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Treating Fleas On Your Dog


Filed in Dogs, Fleas and Ticks

If you were to ask most dog owners what they dislike more than anything in the world, chances are they'd say fleas. Fleas are the pests that keep on pestering. They're inside, outside, you name it. When fleas want to eat, they like to set up shop on your dog. Fortunately there are numerous products on the market to help you fight the war against fleas and win.

Does Your Dog Have Fleas?
Fleas are fairly easy to spot. If your dog is scratching incessantly or if they're constantly biting themselves -- specifically around the groin or inner thigh - there's a good chance that your dog has fleas.

The first step you should take is to use a flea comb (a fine toothed comb that grabs fleas) to comb your dog to see how severe the problem is. If you're lucky, your dog won't have fleas at all.

If you do find fleas, you have numerous options as to how you want to rid your dog of this problem.

Shampoos: These are either herbal or pesticidal. Shampoos are popular because you can simply incorporate them into your dog's standard bathing routine.

Collars: This is an easy to use method of flea control. There are dozens on the market. However, you shouldn't just pick out any collar since they vary significantly in effectiveness. Choose carefully! Here's a tip sent in from one of our readers: before putting a flea collar on your pet, snip off the last inch or so and drop it into your vacuum cleaner bag. When you vacuum, you're bound to pick up fleas and their eggs. The collar snipping will deal with the problem right in the bag.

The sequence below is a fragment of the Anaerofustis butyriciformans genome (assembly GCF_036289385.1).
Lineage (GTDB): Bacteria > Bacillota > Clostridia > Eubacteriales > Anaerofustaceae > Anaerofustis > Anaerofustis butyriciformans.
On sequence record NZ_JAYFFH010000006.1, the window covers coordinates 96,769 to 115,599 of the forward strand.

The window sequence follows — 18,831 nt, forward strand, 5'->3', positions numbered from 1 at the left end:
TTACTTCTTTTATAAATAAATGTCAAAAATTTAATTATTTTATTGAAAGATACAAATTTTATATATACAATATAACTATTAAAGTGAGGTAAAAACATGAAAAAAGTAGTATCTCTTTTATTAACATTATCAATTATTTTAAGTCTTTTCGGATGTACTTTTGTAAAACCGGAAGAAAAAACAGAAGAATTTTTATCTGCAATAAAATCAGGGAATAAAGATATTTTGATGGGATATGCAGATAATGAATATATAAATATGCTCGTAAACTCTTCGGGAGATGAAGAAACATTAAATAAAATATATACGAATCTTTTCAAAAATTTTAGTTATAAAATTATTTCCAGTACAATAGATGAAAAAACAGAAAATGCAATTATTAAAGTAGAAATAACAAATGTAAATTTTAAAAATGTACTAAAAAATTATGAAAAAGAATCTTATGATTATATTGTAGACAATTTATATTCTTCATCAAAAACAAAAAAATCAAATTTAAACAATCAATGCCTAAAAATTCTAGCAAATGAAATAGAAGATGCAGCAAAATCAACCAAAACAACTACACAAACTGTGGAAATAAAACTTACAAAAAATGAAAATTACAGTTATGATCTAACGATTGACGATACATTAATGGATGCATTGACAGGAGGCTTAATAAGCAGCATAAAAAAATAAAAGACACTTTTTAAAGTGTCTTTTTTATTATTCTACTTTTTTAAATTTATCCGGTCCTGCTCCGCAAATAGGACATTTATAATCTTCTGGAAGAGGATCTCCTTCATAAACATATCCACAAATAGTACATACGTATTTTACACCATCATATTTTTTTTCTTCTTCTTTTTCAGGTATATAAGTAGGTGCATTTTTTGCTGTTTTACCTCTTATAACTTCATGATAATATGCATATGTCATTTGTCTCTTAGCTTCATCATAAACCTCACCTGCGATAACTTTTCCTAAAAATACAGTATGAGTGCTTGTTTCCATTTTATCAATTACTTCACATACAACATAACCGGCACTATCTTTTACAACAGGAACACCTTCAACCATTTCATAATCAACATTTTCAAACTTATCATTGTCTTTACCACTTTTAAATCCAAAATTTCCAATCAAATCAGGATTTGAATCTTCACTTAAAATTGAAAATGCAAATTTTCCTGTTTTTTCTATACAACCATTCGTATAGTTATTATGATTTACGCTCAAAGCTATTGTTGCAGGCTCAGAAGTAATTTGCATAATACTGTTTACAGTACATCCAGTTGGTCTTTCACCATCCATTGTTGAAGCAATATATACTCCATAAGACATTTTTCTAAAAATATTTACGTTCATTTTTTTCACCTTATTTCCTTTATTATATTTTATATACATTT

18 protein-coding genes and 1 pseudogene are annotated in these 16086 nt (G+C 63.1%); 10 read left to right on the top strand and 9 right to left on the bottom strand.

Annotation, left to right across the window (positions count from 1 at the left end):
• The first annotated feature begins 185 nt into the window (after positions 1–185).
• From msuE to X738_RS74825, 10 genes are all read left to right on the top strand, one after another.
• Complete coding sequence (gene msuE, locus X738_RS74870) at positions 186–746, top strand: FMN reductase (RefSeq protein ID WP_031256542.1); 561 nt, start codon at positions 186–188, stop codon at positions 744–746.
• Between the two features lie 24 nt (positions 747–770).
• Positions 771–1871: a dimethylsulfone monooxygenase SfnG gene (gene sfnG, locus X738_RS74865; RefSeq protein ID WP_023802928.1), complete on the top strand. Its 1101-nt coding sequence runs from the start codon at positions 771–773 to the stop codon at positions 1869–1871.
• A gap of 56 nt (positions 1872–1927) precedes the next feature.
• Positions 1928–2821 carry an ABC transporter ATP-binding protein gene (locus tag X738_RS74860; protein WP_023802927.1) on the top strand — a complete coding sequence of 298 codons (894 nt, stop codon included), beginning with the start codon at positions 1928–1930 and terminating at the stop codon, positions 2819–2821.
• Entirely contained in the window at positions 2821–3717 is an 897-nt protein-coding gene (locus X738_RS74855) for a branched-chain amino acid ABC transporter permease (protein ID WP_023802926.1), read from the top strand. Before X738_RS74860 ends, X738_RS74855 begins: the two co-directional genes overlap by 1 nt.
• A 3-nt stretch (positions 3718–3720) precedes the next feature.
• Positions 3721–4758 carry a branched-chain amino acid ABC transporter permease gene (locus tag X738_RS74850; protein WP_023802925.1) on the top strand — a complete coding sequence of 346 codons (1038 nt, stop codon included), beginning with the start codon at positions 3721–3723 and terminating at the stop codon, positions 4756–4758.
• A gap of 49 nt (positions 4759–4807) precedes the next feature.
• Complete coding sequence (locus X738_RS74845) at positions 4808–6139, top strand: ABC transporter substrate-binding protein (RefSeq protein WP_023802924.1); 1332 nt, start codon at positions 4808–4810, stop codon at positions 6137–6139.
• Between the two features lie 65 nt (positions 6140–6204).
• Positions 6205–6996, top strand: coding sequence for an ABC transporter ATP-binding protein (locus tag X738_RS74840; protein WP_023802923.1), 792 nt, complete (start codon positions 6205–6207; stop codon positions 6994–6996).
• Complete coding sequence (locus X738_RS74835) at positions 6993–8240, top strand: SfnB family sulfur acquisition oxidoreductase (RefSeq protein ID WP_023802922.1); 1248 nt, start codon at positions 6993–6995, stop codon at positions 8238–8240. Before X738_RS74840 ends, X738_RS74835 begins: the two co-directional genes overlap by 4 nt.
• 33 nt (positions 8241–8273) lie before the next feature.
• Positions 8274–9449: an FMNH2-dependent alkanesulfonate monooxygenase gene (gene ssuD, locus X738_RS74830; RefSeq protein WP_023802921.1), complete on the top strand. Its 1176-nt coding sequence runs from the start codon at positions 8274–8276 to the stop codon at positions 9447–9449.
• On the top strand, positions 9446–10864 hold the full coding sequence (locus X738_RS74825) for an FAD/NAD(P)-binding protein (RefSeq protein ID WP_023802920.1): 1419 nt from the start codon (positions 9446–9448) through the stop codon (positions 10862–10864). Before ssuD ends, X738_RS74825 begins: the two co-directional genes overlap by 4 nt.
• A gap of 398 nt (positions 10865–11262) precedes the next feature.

Powders: Powders are another easy way to control fleas. However, they have poor staying power and are better used as a short-term solution to your dog's flea problem.

Dips: These can very effective against fleas, but you shouldn't use any other type of flea control (except flea and tick shampoos) while using a dip. If you do, the dip will essentially be rendered useless.

Sprays: These are also easy to use, but at the same time they're more of a short-term solution.

This may seem like a lot of methods for flea control, but believe it or not there are more, including mousses and topical ointments. The ones listed above are simply some of the most common methods.

However, you must realize that this is just a general list. There are some products which kill fleas only, some kill eggs only, and some kill both. It's up to you to decide how bad your dog's flea problem is and treat it accordingly with the proper type of attack. Most importantly, if you're going to treat your dog for fleas, then you should treat the inside and outside of your house at the same time. After all, if doesn't make much sense to strip your dog of fleas and then have him sleep in a flea infested basket.

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